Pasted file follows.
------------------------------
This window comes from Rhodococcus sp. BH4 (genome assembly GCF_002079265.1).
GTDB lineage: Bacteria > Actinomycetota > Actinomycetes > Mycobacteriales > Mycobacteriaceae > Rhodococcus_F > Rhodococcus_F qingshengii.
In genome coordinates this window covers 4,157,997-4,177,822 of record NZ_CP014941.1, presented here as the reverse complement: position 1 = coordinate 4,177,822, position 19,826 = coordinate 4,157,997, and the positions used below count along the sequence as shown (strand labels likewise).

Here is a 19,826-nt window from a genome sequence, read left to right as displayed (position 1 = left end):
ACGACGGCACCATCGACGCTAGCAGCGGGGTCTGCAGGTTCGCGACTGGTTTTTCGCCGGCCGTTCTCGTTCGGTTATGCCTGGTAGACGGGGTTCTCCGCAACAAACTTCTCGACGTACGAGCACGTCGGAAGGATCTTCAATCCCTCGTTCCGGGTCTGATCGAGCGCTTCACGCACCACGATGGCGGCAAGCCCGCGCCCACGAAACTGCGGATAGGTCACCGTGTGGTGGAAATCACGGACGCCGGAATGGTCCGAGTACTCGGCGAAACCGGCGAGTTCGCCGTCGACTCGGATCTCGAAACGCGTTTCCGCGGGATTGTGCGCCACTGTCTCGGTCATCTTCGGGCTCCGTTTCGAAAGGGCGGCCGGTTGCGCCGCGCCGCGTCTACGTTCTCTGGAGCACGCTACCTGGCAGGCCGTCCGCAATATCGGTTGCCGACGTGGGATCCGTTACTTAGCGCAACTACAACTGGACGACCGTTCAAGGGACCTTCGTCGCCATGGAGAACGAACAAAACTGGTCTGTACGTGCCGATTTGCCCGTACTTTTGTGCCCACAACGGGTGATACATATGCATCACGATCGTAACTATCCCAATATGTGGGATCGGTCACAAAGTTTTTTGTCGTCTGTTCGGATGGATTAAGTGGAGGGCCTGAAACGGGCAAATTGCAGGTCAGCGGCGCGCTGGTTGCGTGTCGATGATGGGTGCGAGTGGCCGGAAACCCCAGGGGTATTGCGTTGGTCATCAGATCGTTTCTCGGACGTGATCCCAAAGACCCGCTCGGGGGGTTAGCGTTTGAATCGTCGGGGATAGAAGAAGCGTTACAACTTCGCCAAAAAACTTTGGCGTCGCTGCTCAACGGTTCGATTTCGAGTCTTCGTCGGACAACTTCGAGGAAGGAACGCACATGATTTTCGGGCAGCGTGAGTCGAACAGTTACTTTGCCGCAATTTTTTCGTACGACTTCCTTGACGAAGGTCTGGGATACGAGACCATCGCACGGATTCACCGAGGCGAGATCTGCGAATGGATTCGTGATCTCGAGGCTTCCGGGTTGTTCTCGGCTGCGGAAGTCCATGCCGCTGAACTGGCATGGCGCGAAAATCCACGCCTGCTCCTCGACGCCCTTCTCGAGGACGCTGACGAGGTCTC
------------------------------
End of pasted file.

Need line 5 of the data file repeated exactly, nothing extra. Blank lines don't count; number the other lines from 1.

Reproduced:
ACGACGGCACCATCGACGCTAGCAGCGGGGTCTGCAGGTTCGCGACTGGTTTTTCGCCGGCCGTTCTCGTTCGGTTATGCCTGGTAGACGGGGTTCTCCGCAACAAACTTCTCGACGTACGAGCACGTCGGAAGGATCTTCAATCCCTCGTTCCGGGTCTGATCGAGCGCTTCACGCACCACGATGGCGGCAAGCCCGCGCCCACGAAACTGCGGATAGGTCACCGTGTGGTGGAAATCACGGACGCCGGAATGGTCCGAGTACTCGGCGAAACCGGCGAGTTCGCCGTCGACTCGGATCTCGAAACGCGTTTCCGCGGGATTGTGCGCCACTGTCTCGGTCATCTTCGGGCTCCGTTTCGAAAGGGCGGCCGGTTGCGCCGCGCCGCGTCTACGTTCTCTGGAGCACGCTACCTGGCAGGCCGTCCGCAATATCGGTTGCCGACGTGGGATCCGTTACTTAGCGCAACTACAACTGGACGACCGTTCAAGGGACCTTCGTCGCCATGGAGAACGAACAAAACTGGTCTGTACGTGCCGATTTGCCCGTACTTTTGTGCCCACAACGGGTGATACATATGCATCACGATCGTAACTATCCCAATATGTGGGATCGGTCACAAAGTTTTTTGTCGTCTGTTCGGATGGATTAAGTGGAGGGCCTGAAACGGGCAAATTGCAGGTCAGCGGCGCGCTGGTTGCGTGTCGATGATGGGTGCGAGTGGCCGGAAACCCCAGGGGTATTGCGTTGGTCATCAGATCGTTTCTCGGACGTGATCCCAAAGACCCGCTCGGGGGGTTAGCGTTTGAATCGTCGGGGATAGAAGAAGCGTTACAACTTCGCCAAAAAACTTTGGCGTCGCTGCTCAACGGTTCGATTTCGAGTCTTCGTCGGACAACTTCGAGGAAGGAACGCACATGATTTTCGGGCAGCGTGAGTCGAACAGTTACTTTGCCGCAATTTTTTCGTACGACTTCCTTGACGAAGGTCTGGGATACGAGACCATCGCACGGATTCACCGAGGCGAGATCTGCGAATGGATTCGTGATCTCGAGGCTTCCGGGTTGTTCTCGGCTGCGGAAGTCCATGCCGCTGAACTGGCATGGCGCGAAAATCCACGCCTGCTCCTCGACGCCCTTCTCGAGGACGCTGACGAGGTCTC